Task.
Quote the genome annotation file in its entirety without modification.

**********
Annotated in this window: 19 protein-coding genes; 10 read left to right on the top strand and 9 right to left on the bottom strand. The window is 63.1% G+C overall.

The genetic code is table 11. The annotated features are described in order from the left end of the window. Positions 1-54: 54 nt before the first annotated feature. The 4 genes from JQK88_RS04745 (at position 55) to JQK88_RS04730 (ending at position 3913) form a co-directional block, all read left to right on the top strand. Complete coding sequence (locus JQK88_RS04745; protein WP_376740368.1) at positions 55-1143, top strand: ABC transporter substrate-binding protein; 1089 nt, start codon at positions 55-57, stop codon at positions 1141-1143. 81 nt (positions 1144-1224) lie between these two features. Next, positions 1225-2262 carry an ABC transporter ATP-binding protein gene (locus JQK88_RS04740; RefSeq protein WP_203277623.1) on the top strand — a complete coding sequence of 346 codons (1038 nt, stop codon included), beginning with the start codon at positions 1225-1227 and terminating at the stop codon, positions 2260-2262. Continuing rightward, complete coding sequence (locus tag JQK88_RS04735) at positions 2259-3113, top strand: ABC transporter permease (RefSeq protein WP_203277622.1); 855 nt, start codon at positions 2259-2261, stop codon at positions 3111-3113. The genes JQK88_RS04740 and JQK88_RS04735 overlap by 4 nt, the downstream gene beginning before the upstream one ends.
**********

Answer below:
Annotated in this window: 19 protein-coding genes; 10 read left to right on the top strand and 9 right to left on the bottom strand. The window is 63.1% G+C overall.

The genetic code is table 11. The annotated features are described in order from the left end of the window. Positions 1-54: 54 nt before the first annotated feature. The 4 genes from JQK88_RS04745 (at position 55) to JQK88_RS04730 (ending at position 3913) form a co-directional block, all read left to right on the top strand. Complete coding sequence (locus JQK88_RS04745; protein WP_376740368.1) at positions 55-1143, top strand: ABC transporter substrate-binding protein; 1089 nt, start codon at positions 55-57, stop codon at positions 1141-1143. 81 nt (positions 1144-1224) lie between these two features. Next, positions 1225-2262 carry an ABC transporter ATP-binding protein gene (locus JQK88_RS04740; RefSeq protein WP_203277623.1) on the top strand — a complete coding sequence of 346 codons (1038 nt, stop codon included), beginning with the start codon at positions 1225-1227 and terminating at the stop codon, positions 2260-2262. Continuing rightward, complete coding sequence (locus tag JQK88_RS04735) at positions 2259-3113, top strand: ABC transporter permease (RefSeq protein WP_203277622.1); 855 nt, start codon at positions 2259-2261, stop codon at positions 3111-3113. The genes JQK88_RS04740 and JQK88_RS04735 overlap by 4 nt, the downstream gene beginning before the upstream one ends.